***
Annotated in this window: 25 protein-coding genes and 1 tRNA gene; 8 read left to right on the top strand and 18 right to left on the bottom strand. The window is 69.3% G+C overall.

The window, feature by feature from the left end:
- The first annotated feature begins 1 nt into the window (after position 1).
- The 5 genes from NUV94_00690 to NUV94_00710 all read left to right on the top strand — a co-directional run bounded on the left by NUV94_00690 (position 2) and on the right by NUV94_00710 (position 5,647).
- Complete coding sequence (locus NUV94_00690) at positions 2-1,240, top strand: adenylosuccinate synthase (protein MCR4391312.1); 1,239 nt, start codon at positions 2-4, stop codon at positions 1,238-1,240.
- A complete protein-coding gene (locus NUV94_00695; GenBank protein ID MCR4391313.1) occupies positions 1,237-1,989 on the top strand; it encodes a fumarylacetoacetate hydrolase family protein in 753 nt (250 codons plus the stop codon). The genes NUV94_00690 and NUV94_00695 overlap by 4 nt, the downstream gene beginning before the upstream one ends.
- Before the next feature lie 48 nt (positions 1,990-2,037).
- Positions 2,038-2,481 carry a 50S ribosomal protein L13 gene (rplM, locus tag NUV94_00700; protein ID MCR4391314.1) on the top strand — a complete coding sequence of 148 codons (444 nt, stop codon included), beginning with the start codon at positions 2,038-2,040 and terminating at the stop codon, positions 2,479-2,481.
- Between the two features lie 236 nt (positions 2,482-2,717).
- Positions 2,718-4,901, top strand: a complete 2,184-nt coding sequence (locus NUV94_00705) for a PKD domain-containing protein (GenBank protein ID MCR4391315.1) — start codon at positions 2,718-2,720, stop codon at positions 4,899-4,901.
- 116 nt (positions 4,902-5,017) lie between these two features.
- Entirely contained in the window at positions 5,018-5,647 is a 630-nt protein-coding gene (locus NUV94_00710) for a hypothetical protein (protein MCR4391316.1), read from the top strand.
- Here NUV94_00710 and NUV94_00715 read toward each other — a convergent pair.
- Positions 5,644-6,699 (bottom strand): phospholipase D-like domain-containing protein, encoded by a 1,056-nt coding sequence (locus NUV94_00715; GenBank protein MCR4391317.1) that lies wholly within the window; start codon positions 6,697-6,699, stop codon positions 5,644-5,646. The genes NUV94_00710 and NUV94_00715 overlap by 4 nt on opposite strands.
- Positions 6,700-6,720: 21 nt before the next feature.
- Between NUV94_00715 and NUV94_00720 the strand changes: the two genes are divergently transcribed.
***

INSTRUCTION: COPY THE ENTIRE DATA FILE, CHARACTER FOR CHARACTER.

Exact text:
Annotated in this window: 25 protein-coding genes and 1 tRNA gene; 8 read left to right on the top strand and 18 right to left on the bottom strand. The window is 69.3% G+C overall.

The window, feature by feature from the left end:
- The first annotated feature begins 1 nt into the window (after position 1).
- The 5 genes from NUV94_00690 to NUV94_00710 all read left to right on the top strand — a co-directional run bounded on the left by NUV94_00690 (position 2) and on the right by NUV94_00710 (position 5,647).
- Complete coding sequence (locus NUV94_00690) at positions 2-1,240, top strand: adenylosuccinate synthase (protein MCR4391312.1); 1,239 nt, start codon at positions 2-4, stop codon at positions 1,238-1,240.
- A complete protein-coding gene (locus NUV94_00695; GenBank protein ID MCR4391313.1) occupies positions 1,237-1,989 on the top strand; it encodes a fumarylacetoacetate hydrolase family protein in 753 nt (250 codons plus the stop codon). The genes NUV94_00690 and NUV94_00695 overlap by 4 nt, the downstream gene beginning before the upstream one ends.
- Before the next feature lie 48 nt (positions 1,990-2,037).
- Positions 2,038-2,481 carry a 50S ribosomal protein L13 gene (rplM, locus tag NUV94_00700; protein ID MCR4391314.1) on the top strand — a complete coding sequence of 148 codons (444 nt, stop codon included), beginning with the start codon at positions 2,038-2,040 and terminating at the stop codon, positions 2,479-2,481.
- Between the two features lie 236 nt (positions 2,482-2,717).
- Positions 2,718-4,901, top strand: a complete 2,184-nt coding sequence (locus NUV94_00705) for a PKD domain-containing protein (GenBank protein ID MCR4391315.1) — start codon at positions 2,718-2,720, stop codon at positions 4,899-4,901.
- 116 nt (positions 4,902-5,017) lie between these two features.
- Entirely contained in the window at positions 5,018-5,647 is a 630-nt protein-coding gene (locus NUV94_00710) for a hypothetical protein (protein MCR4391316.1), read from the top strand.
- Here NUV94_00710 and NUV94_00715 read toward each other — a convergent pair.
- Positions 5,644-6,699 (bottom strand): phospholipase D-like domain-containing protein, encoded by a 1,056-nt coding sequence (locus NUV94_00715; GenBank protein MCR4391317.1) that lies wholly within the window; start codon positions 6,697-6,699, stop codon positions 5,644-5,646. The genes NUV94_00710 and NUV94_00715 overlap by 4 nt on opposite strands.
- Positions 6,700-6,720: 21 nt before the next feature.
- Between NUV94_00715 and NUV94_00720 the strand changes: the two genes are divergently transcribed.